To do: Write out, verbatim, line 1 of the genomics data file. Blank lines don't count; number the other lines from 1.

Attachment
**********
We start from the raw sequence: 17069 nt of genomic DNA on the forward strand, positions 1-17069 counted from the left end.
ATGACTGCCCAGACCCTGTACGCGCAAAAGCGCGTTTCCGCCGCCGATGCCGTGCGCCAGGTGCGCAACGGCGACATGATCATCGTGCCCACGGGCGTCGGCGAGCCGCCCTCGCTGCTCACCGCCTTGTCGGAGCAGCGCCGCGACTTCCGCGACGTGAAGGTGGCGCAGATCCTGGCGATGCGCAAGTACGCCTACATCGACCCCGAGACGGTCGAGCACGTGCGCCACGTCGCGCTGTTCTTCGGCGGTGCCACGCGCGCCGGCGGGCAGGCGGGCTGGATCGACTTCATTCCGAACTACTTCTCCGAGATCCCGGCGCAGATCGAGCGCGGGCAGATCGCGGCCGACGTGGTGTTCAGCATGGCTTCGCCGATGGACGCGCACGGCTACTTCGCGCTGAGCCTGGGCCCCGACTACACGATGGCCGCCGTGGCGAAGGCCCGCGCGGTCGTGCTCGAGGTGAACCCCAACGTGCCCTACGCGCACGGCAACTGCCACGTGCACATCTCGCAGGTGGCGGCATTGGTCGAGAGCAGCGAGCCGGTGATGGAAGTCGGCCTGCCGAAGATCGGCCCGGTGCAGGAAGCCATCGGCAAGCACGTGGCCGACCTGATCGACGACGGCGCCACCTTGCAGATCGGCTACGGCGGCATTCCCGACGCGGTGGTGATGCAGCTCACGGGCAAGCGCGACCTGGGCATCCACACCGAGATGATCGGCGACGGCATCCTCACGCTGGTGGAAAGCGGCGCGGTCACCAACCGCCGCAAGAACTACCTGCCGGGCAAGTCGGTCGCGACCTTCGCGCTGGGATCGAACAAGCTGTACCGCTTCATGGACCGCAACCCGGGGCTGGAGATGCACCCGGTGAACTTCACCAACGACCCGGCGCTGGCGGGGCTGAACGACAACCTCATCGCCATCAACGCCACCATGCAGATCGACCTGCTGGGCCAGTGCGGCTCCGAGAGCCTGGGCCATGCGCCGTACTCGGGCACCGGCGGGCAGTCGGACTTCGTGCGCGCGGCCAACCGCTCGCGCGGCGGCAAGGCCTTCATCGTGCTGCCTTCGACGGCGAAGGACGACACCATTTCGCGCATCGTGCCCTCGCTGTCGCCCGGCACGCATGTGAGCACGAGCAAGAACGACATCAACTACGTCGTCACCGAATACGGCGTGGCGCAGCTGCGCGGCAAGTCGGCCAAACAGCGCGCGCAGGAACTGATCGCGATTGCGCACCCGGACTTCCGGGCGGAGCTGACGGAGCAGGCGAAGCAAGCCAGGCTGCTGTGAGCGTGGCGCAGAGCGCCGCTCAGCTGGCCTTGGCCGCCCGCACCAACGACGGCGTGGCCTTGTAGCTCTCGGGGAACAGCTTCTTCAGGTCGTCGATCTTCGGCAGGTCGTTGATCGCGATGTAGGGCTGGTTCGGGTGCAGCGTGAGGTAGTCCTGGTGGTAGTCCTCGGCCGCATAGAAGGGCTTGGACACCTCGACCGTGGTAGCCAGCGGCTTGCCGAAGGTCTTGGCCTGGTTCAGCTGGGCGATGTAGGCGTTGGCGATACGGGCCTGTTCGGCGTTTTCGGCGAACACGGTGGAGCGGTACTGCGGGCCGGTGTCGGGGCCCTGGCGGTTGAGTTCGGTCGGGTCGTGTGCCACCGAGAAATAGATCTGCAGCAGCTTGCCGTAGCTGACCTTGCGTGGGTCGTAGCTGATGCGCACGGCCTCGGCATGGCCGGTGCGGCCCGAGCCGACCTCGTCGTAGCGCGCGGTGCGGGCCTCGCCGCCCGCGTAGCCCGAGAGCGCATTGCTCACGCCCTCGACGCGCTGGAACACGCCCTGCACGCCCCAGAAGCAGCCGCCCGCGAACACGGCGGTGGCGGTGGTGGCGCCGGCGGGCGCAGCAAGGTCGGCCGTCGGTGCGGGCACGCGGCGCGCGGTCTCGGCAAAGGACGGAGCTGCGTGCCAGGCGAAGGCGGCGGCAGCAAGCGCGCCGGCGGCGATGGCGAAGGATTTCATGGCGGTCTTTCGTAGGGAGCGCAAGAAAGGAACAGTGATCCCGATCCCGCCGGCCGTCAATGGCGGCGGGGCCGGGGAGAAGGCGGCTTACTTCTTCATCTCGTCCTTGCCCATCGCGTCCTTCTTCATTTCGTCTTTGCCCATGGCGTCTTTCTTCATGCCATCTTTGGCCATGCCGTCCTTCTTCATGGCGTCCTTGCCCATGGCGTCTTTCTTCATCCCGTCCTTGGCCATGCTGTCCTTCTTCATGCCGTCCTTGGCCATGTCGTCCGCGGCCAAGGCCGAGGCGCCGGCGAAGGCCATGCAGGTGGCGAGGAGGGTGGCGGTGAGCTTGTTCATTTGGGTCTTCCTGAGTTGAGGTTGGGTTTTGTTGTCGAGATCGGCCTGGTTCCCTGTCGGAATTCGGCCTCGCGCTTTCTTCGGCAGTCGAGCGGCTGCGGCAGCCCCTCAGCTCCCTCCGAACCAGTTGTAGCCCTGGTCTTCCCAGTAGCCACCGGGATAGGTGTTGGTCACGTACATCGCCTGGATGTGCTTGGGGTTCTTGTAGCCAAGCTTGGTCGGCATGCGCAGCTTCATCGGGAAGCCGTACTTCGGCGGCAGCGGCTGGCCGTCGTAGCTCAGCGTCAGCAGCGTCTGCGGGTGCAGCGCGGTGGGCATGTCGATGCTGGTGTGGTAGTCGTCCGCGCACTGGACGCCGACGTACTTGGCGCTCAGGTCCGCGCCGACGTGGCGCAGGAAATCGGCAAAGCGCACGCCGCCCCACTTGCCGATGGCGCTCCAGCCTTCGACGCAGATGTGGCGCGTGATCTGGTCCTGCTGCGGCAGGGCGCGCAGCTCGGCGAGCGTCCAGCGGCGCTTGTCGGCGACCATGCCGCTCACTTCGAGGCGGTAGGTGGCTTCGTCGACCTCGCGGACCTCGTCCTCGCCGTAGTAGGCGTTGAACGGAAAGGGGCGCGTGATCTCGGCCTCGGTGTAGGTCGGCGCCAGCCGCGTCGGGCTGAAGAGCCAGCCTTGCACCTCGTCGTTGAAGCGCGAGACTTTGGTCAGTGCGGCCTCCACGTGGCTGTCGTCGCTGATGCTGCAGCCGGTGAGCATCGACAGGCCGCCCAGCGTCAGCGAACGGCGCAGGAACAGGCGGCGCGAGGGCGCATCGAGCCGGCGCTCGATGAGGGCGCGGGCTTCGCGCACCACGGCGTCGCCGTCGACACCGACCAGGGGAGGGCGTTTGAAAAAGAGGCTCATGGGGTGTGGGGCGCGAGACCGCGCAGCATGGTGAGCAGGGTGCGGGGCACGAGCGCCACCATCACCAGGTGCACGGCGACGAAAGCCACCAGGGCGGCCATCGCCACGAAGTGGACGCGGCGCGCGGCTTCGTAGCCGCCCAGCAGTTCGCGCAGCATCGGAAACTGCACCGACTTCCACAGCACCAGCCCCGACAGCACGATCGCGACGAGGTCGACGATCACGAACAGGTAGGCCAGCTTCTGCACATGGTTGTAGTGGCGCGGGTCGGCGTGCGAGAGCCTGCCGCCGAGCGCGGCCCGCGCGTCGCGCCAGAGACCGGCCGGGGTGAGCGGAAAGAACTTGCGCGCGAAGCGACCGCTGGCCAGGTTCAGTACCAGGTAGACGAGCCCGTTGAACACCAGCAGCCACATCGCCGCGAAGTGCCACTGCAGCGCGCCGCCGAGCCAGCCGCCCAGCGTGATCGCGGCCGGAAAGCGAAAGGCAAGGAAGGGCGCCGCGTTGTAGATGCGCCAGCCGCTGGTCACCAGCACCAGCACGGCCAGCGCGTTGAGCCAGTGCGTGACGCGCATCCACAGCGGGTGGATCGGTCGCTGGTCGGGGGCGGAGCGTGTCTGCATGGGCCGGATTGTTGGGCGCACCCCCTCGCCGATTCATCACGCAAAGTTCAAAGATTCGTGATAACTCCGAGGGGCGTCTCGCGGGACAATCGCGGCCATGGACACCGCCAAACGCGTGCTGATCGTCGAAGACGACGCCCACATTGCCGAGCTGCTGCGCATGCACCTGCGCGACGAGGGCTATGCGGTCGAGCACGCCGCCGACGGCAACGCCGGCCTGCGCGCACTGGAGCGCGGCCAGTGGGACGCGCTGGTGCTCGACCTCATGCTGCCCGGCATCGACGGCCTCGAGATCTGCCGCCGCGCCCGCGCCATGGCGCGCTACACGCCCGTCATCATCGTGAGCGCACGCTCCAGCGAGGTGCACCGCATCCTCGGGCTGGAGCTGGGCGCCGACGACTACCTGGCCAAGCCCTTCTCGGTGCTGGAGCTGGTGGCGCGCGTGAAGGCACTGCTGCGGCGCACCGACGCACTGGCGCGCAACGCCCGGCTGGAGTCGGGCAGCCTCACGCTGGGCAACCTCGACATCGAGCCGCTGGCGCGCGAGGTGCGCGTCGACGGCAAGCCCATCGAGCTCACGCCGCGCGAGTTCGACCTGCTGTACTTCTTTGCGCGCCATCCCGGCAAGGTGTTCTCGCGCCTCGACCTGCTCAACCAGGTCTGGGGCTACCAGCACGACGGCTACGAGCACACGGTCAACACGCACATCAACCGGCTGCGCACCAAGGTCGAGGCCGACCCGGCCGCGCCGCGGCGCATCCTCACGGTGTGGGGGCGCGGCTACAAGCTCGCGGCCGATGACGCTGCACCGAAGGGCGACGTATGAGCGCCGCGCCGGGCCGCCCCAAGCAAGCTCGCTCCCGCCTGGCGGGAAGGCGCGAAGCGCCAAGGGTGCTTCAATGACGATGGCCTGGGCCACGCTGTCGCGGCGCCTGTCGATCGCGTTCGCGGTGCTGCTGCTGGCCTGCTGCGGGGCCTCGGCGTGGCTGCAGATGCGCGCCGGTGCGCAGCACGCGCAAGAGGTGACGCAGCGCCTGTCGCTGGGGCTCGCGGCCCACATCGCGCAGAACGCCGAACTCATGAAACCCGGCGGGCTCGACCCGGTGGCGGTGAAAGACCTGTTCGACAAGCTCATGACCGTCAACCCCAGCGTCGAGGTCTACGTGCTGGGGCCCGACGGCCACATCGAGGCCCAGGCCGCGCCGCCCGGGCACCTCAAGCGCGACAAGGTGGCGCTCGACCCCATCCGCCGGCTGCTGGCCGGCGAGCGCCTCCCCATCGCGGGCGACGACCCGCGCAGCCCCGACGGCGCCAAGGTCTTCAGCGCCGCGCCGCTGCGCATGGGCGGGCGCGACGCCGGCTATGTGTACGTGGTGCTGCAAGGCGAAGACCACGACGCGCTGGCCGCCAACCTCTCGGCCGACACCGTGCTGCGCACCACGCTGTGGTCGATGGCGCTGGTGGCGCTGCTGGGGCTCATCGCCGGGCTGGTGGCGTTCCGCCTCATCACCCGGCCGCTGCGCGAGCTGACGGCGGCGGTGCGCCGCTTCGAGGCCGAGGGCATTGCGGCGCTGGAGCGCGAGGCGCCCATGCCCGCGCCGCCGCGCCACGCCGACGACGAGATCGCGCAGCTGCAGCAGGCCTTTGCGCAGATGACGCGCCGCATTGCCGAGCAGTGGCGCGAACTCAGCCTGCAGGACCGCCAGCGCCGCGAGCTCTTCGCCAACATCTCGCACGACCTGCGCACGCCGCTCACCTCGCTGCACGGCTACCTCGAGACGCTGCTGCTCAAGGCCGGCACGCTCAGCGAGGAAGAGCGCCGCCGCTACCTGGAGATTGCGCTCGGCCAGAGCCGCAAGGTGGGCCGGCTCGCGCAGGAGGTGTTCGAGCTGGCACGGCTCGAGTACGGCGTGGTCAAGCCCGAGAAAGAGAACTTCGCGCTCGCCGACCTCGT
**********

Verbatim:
We start from the raw sequence: 17069 nt of genomic DNA on the forward strand, positions 1-17069 counted from the left end.